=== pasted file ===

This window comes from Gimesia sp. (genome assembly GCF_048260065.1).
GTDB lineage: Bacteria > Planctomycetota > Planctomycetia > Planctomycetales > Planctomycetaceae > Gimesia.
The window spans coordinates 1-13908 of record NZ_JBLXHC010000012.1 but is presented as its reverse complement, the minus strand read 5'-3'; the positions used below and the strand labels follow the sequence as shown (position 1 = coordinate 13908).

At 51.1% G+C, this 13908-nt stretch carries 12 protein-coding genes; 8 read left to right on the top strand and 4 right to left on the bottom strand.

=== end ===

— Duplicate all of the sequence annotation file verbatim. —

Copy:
This window comes from Gimesia sp. (genome assembly GCF_048260065.1).
GTDB lineage: Bacteria > Planctomycetota > Planctomycetia > Planctomycetales > Planctomycetaceae > Gimesia.
The window spans coordinates 1-13908 of record NZ_JBLXHC010000012.1 but is presented as its reverse complement, the minus strand read 5'-3'; the positions used below and the strand labels follow the sequence as shown (position 1 = coordinate 13908).

At 51.1% G+C, this 13908-nt stretch carries 12 protein-coding genes; 8 read left to right on the top strand and 4 right to left on the bottom strand.